Empirical probability distribution of journal impact factor and over-the-samples stability in its estimated parameters
The data on JIFs provided by Thomson Scientific can only be considered as a sample since they do not cover the entire universe of those documents that cite an intellectual output (paper, article, etc) or are cited by others. Then, questions arise if the empirical distribution (best fit to the JIF data for any particular year) really represents the true or universal distribution, are its estimated parameters stable over the samples and do they have some scientific interpretation? It may be noted that if the estimated parameters do not exhibit stability over the samples (while the sample size is large enough), they cannot be scientifically meaningful, since science is necessarily related with a considerable degree of regularity and predictability. Stability of parameters is also a precondition to other statistical properties such as consistency. If the estimated parameters lack in stability and scientific meaning, then the empirical distribution, howsoever fit to data, has little significance. This study finds that although Burr-4p, Dagum-4p and Johnson SU distributions fit extremely well to the sub-samples, the parameters of the first two distributions do not have stability over the subsamples. The Johnson SU parameters have this property.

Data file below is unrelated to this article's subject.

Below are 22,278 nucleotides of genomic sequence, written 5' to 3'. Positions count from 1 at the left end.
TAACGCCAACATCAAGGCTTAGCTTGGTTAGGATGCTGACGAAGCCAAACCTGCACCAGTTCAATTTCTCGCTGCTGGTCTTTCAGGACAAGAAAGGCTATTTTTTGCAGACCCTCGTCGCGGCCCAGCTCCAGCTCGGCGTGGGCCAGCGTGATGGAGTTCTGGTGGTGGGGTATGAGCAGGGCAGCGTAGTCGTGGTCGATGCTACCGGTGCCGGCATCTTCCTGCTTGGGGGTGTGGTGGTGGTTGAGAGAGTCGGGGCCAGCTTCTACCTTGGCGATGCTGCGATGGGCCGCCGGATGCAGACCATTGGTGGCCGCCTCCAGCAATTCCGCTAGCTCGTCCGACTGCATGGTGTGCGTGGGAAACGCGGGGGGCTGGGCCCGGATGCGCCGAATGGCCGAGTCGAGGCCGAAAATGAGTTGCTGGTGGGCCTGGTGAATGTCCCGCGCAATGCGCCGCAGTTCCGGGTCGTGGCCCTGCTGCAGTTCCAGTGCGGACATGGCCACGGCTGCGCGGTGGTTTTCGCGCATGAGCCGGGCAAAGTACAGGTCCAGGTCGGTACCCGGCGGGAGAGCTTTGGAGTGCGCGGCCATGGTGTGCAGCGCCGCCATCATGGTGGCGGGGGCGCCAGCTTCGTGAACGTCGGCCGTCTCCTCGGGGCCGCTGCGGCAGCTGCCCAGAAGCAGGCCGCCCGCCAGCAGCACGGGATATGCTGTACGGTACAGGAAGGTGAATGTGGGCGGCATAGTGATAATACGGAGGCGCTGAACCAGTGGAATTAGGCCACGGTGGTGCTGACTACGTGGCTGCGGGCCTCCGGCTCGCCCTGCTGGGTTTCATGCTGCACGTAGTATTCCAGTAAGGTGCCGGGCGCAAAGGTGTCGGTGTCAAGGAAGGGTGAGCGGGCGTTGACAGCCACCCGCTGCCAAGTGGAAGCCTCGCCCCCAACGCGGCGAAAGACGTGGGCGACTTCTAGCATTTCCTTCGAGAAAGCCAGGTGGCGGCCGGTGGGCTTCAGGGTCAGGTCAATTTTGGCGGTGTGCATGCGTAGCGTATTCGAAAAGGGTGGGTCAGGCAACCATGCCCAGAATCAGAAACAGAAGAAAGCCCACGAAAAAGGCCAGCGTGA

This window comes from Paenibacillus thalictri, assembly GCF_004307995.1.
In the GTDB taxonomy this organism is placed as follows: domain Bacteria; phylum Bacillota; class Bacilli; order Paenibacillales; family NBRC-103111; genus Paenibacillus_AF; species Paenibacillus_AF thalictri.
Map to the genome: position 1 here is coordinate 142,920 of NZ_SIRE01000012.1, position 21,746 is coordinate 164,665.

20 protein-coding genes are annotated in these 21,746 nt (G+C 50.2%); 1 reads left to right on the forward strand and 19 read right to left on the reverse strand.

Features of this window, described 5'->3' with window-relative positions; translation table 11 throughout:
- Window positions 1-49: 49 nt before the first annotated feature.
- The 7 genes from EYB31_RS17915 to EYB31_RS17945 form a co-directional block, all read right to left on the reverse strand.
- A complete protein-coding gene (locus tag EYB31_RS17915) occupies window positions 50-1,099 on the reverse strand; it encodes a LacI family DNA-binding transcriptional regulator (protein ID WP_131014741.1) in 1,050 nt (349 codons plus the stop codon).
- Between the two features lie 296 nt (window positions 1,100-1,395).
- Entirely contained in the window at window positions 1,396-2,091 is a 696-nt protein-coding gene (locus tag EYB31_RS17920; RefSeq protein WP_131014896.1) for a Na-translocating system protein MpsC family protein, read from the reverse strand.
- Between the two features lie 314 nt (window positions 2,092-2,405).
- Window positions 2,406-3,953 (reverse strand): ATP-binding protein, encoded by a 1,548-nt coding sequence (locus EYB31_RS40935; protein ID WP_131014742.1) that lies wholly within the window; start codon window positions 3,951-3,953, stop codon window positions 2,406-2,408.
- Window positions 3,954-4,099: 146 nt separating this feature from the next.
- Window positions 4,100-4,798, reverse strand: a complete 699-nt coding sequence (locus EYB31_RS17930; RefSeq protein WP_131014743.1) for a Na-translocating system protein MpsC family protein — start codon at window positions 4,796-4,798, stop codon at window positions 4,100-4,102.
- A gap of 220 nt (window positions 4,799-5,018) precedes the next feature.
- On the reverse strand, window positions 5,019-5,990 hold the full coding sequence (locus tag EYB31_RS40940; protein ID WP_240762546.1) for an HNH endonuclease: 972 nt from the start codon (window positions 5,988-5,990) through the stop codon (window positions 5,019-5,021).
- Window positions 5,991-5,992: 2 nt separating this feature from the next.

|Date of creation:||20 Feb 2010|
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Please report citation or reference errors to , or , if you are the registered author of the cited work, log in to your RePEc Author Service profile, click on "citations" and make appropriate adjustments.:
- Singh, S K & Maddala, G S, 1976. "A Function for Size Distribution of Incomes," Econometrica, Econometric Society, vol. 44(5), pages 963-970, September.
- Egghe, L., 2009. "Mathematical derivation of the impact factor distribution," Journal of Informetrics, Elsevier, vol. 3(4), pages 290-295.
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